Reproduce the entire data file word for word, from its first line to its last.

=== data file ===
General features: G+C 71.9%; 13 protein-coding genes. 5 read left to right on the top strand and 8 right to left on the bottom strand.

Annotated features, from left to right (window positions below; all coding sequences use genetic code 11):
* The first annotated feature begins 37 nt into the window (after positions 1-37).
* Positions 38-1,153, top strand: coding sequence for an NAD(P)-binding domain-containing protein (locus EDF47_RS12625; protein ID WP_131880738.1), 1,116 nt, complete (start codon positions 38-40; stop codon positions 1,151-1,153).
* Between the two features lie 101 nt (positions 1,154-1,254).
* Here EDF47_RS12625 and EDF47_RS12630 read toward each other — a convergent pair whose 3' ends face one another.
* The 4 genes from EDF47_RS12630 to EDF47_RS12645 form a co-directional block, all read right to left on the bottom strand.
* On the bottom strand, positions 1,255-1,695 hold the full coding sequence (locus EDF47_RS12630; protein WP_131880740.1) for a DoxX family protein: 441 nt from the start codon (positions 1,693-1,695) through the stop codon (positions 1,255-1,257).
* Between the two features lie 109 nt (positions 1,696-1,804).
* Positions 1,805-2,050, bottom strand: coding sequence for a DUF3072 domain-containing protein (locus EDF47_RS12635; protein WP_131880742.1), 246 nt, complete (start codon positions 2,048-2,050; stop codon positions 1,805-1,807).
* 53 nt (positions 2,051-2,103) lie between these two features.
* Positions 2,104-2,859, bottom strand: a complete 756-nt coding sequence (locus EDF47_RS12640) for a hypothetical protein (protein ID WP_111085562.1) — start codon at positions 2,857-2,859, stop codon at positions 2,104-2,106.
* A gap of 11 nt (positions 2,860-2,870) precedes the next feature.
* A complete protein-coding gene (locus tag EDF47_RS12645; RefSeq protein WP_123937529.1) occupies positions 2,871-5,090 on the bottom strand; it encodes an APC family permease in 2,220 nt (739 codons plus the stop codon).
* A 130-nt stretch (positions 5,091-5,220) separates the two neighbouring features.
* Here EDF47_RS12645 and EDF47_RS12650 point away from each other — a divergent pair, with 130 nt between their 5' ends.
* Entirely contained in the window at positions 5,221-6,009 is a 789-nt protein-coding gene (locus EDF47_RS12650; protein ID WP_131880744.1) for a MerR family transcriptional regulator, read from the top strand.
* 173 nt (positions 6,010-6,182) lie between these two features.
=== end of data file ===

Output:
General features: G+C 71.9%; 13 protein-coding genes. 5 read left to right on the top strand and 8 right to left on the bottom strand.

Annotated features, from left to right (window positions below; all coding sequences use genetic code 11):
* The first annotated feature begins 37 nt into the window (after positions 1-37).
* Positions 38-1,153, top strand: coding sequence for an NAD(P)-binding domain-containing protein (locus EDF47_RS12625; protein ID WP_131880738.1), 1,116 nt, complete (start codon positions 38-40; stop codon positions 1,151-1,153).
* Between the two features lie 101 nt (positions 1,154-1,254).
* Here EDF47_RS12625 and EDF47_RS12630 read toward each other — a convergent pair whose 3' ends face one another.
* The 4 genes from EDF47_RS12630 to EDF47_RS12645 form a co-directional block, all read right to left on the bottom strand.
* On the bottom strand, positions 1,255-1,695 hold the full coding sequence (locus EDF47_RS12630; protein WP_131880740.1) for a DoxX family protein: 441 nt from the start codon (positions 1,693-1,695) through the stop codon (positions 1,255-1,257).
* Between the two features lie 109 nt (positions 1,696-1,804).
* Positions 1,805-2,050, bottom strand: coding sequence for a DUF3072 domain-containing protein (locus EDF47_RS12635; protein WP_131880742.1), 246 nt, complete (start codon positions 2,048-2,050; stop codon positions 1,805-1,807).
* 53 nt (positions 2,051-2,103) lie between these two features.
* Positions 2,104-2,859, bottom strand: a complete 756-nt coding sequence (locus EDF47_RS12640) for a hypothetical protein (protein ID WP_111085562.1) — start codon at positions 2,857-2,859, stop codon at positions 2,104-2,106.
* A gap of 11 nt (positions 2,860-2,870) precedes the next feature.
* A complete protein-coding gene (locus tag EDF47_RS12645; RefSeq protein WP_123937529.1) occupies positions 2,871-5,090 on the bottom strand; it encodes an APC family permease in 2,220 nt (739 codons plus the stop codon).
* A 130-nt stretch (positions 5,091-5,220) separates the two neighbouring features.
* Here EDF47_RS12645 and EDF47_RS12650 point away from each other — a divergent pair, with 130 nt between their 5' ends.
* Entirely contained in the window at positions 5,221-6,009 is a 789-nt protein-coding gene (locus EDF47_RS12650; protein ID WP_131880744.1) for a MerR family transcriptional regulator, read from the top strand.
* 173 nt (positions 6,010-6,182) lie between these two features.